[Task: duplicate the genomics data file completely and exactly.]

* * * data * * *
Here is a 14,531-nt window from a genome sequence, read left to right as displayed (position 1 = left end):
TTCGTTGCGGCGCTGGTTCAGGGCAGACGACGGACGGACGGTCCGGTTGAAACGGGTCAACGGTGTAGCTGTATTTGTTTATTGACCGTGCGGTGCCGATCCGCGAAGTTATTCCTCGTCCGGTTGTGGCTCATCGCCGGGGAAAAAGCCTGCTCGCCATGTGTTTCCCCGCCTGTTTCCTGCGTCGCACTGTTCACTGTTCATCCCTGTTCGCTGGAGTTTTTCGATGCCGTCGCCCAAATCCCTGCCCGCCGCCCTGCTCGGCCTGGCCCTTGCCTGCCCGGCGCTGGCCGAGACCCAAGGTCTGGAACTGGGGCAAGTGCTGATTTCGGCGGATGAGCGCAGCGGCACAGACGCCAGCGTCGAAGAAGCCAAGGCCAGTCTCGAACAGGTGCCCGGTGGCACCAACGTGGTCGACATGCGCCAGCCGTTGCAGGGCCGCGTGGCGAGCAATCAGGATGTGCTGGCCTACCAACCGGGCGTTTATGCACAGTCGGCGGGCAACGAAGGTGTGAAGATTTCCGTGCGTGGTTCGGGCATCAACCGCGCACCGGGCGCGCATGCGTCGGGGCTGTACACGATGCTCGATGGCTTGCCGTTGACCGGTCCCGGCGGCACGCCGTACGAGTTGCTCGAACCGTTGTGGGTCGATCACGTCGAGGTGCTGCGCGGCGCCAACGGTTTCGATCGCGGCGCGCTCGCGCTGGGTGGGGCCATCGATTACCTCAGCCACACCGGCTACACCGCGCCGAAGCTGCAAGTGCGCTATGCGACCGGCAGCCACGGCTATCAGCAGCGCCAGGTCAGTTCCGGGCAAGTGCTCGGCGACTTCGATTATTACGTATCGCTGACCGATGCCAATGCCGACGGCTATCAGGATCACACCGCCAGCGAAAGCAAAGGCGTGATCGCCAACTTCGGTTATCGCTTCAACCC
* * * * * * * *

Here is a 14,531-nt window from a genome sequence, read left to right as displayed (position 1 = left end):
TTCGTTGCGGCGCTGGTTCAGGGCAGACGACGGACGGACGGTCCGGTTGAAACGGGTCAACGGTGTAGCTGTATTTGTTTATTGACCGTGCGGTGCCGATCCGCGAAGTTATTCCTCGTCCGGTTGTGGCTCATCGCCGGGGAAAAAGCCTGCTCGCCATGTGTTTCCCCGCCTGTTTCCTGCGTCGCACTGTTCACTGTTCATCCCTGTTCGCTGGAGTTTTTCGATGCCGTCGCCCAAATCCCTGCCCGCCGCCCTGCTCGGCCTGGCCCTTGCCTGCCCGGCGCTGGCCGAGACCCAAGGTCTGGAACTGGGGCAAGTGCTGATTTCGGCGGATGAGCGCAGCGGCACAGACGCCAGCGTCGAAGAAGCCAAGGCCAGTCTCGAACAGGTGCCCGGTGGCACCAACGTGGTCGACATGCGCCAGCCGTTGCAGGGCCGCGTGGCGAGCAATCAGGATGTGCTGGCCTACCAACCGGGCGTTTATGCACAGTCGGCGGGCAACGAAGGTGTGAAGATTTCCGTGCGTGGTTCGGGCATCAACCGCGCACCGGGCGCGCATGCGTCGGGGCTGTACACGATGCTCGATGGCTTGCCGTTGACCGGTCCCGGCGGCACGCCGTACGAGTTGCTCGAACCGTTGTGGGTCGATCACGTCGAGGTGCTGCGCGGCGCCAACGGTTTCGATCGCGGCGCGCTCGCGCTGGGTGGGGCCATCGATTACCTCAGCCACACCGGCTACACCGCGCCGAAGCTGCAAGTGCGCTATGCGACCGGCAGCCACGGCTATCAGCAGCGCCAGGTCAGTTCCGGGCAAGTGCTCGGCGACTTCGATTATTACGTATCGCTGACCGATGCCAATGCCGACGGCTATCAGGATCACACCGCCAGCGAAAGCAAAGGCGTGATCGCCAACTTCGGTTATCGCTTCAACCC